I pause here to congratulate the Government on its decision to lift the tax impost on reservists' pay, thereby ensuring that they play a more integrated role within the regular forces. It is good to see that the Government has acknowledged that the earlier decision to tax reservists' pay was, according to the Defence Minister, not the best at the time. However, other troubles which are brewing have much more serious implications for the defence of our nation. The trouble to which I am referring is the large number of resignations of seasoned officers and experienced non-commissioned officers. The latest manpower statistics, for December, show the strength of our armed forces slumping to 69,064, the lowest ever. The number of officers who resigned in the first seven months of 1986 was nearly that of all the officers who left in the whole of the previous 12 months. It has been stated that the loss is so serious that it is cutting into the operational capability of all three Services, with the greatest impact being felt in the Royal Australian Air Force.

In my electorate of Groom I am constantly made aware of the Services' dissatisfaction with conditions of service and pay, poor housing and the uncertainty caused by the Dibb report. The Minister has moved in the right direction in the housing area by bringing in the Defence Housing Authority Bill and dealing with problems identified by Sue Hamilton in her recent Review of Effect of Service Life on Spouses. Unfortunately, these decisions were made too late for the estimated 857 officers who have voiced their displeasure with a defence career over the last year. The quote that Dibb used in his report by the American Secretary of Defense, Mr Caspar Weinberger, when coupled with this drain of experienced personnel, appears to be ominous. Mr Weinberger is reported to have said that the United States may:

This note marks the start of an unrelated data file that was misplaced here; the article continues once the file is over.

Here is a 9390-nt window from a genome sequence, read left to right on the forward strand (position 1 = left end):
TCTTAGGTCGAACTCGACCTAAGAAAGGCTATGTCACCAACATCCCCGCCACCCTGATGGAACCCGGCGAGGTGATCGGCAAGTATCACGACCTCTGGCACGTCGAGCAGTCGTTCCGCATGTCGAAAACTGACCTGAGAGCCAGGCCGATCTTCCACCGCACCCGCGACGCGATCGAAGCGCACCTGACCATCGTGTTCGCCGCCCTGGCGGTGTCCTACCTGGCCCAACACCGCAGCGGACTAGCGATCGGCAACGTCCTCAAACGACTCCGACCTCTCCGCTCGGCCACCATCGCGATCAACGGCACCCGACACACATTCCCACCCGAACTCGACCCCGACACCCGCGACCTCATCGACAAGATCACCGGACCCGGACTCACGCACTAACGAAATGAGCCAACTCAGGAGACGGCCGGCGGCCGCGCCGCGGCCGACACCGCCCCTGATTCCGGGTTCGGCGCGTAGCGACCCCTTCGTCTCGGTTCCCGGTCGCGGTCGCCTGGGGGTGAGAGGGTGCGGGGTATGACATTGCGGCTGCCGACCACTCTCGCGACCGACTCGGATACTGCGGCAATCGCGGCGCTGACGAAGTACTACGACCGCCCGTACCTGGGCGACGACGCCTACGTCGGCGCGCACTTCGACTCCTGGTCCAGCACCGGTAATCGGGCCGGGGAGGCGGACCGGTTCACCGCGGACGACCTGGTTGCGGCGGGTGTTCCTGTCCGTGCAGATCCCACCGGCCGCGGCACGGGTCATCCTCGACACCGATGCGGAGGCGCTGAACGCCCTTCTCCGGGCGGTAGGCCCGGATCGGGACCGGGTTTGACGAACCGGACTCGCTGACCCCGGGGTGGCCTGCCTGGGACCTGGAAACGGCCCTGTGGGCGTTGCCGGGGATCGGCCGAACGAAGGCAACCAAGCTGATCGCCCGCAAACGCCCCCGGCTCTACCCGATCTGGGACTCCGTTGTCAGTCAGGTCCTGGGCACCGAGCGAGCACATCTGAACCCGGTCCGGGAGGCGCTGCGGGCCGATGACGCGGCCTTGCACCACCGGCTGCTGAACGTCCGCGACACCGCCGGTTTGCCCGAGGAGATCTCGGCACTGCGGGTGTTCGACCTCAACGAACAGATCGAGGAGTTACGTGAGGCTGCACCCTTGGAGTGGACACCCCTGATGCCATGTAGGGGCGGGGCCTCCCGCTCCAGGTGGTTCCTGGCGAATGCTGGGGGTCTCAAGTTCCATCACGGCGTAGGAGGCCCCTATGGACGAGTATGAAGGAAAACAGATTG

. . . offer substantial amounts of economic and military assistance to our allies in time of need . . . we cannot substitute our troops or will for theirs.

The White Paper recognises this fact and strongly recommends the development of a self-reliant stand. Either we do more to retain our experienced personnel or we face the prospect of a real cut in our defence capability.

Lastly, it must be said how ridiculous it is for Caesar to be paying Caesar in the form of a fringe benefits tax. An estimated $160m of the Defence budget is expected to go back to the Federal Government through this iniquitous tax which we will repeal when the National Party becomes the Government of Australia. This tax is a waste of time and will do nothing to improve the living standards of our defence families. In conclusion, I basically agree with the main thrust of the White Paper and the premises on which it is based. In this uncertain world in which we live it is important to be seen to be able to defend ourselves. In the troubled economic times with which we are now faced it is inevitable that all sectors of the Federal bureaucracy will bear a proportion of fiscal responsibility. We must all be seen to share the responsibility of protecting ourselves by the fairest and best means possible.